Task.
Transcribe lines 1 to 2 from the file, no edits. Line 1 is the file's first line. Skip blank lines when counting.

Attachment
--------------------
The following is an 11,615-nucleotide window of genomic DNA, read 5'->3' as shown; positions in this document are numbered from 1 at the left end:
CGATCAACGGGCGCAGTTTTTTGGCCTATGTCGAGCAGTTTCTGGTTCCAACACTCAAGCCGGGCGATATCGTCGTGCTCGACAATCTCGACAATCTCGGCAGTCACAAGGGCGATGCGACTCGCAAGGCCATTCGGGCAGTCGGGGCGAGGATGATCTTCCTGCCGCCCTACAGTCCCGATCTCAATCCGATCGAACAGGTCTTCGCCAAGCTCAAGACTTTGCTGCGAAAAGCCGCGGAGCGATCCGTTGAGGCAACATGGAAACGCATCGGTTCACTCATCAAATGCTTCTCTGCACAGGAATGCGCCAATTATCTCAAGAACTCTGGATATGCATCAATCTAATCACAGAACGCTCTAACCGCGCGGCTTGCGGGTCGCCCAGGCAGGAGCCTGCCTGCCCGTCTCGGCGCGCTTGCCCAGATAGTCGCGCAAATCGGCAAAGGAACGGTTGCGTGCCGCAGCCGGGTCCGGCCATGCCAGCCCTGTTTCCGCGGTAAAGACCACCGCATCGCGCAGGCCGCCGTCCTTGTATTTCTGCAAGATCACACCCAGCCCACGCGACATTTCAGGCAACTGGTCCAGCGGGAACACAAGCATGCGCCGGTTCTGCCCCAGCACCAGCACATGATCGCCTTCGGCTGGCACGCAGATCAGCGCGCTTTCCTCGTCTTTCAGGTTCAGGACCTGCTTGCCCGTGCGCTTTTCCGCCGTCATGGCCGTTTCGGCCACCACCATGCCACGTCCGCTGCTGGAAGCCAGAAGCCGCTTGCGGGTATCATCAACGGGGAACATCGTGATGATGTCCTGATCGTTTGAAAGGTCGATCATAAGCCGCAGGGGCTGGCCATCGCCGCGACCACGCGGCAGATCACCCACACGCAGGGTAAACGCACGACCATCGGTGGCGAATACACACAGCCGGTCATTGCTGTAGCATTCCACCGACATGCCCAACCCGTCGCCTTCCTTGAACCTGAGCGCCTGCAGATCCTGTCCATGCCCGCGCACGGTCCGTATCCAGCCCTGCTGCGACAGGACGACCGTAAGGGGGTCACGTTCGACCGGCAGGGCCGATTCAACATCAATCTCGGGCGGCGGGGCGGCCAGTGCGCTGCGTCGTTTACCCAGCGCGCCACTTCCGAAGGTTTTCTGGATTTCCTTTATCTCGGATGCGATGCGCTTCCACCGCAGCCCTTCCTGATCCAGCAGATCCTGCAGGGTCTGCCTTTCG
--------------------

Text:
The following is an 11,615-nucleotide window of genomic DNA, read 5'->3' as shown; positions in this document are numbered from 1 at the left end:
CGATCAACGGGCGCAGTTTTTTGGCCTATGTCGAGCAGTTTCTGGTTCCAACACTCAAGCCGGGCGATATCGTCGTGCTCGACAATCTCGACAATCTCGGCAGTCACAAGGGCGATGCGACTCGCAAGGCCATTCGGGCAGTCGGGGCGAGGATGATCTTCCTGCCGCCCTACAGTCCCGATCTCAATCCGATCGAACAGGTCTTCGCCAAGCTCAAGACTTTGCTGCGAAAAGCCGCGGAGCGATCCGTTGAGGCAACATGGAAACGCATCGGTTCACTCATCAAATGCTTCTCTGCACAGGAATGCGCCAATTATCTCAAGAACTCTGGATATGCATCAATCTAATCACAGAACGCTCTAACCGCGCGGCTTGCGGGTCGCCCAGGCAGGAGCCTGCCTGCCCGTCTCGGCGCGCTTGCCCAGATAGTCGCGCAAATCGGCAAAGGAACGGTTGCGTGCCGCAGCCGGGTCCGGCCATGCCAGCCCTGTTTCCGCGGTAAAGACCACCGCATCGCGCAGGCCGCCGTCCTTGTATTTCTGCAAGATCACACCCAGCCCACGCGACATTTCAGGCAACTGGTCCAGCGGGAACACAAGCATGCGCCGGTTCTGCCCCAGCACCAGCACATGATCGCCTTCGGCTGGCACGCAGATCAGCGCGCTTTCCTCGTCTTTCAGGTTCAGGACCTGCTTGCCCGTGCGCTTTTCCGCCGTCATGGCCGTTTCGGCCACCACCATGCCACGTCCGCTGCTGGAAGCCAGAAGCCGCTTGCGGGTATCATCAACGGGGAACATCGTGATGATGTCCTGATCGTTTGAAAGGTCGATCATAAGCCGCAGGGGCTGGCCATCGCCGCGACCACGCGGCAGATCACCCACACGCAGGGTAAACGCACGACCATCGGTGGCGAATACACACAGCCGGTCATTGCTGTAGCATTCCACCGACATGCCCAACCCGTCGCCTTCCTTGAACCTGAGCGCCTGCAGATCCTGTCCATGCCCGCGCACGGTCCGTATCCAGCCCTGCTGCGACAGGACGACCGTAAGGGGGTCACGTTCGACCGGCAGGGCCGATTCAACATCAATCTCGGGCGGCGGGGCGGCCAGTGCGCTGCGTCGTTTACCCAGCGCGCCACTTCCGAAGGTTTTCTGGATTTCCTTTATCTCGGATGCGATGCGCTTCCACCGCAGCCCTTCCTGATCCAGCAGATCCTGCAGGGTCTGCCTTTCG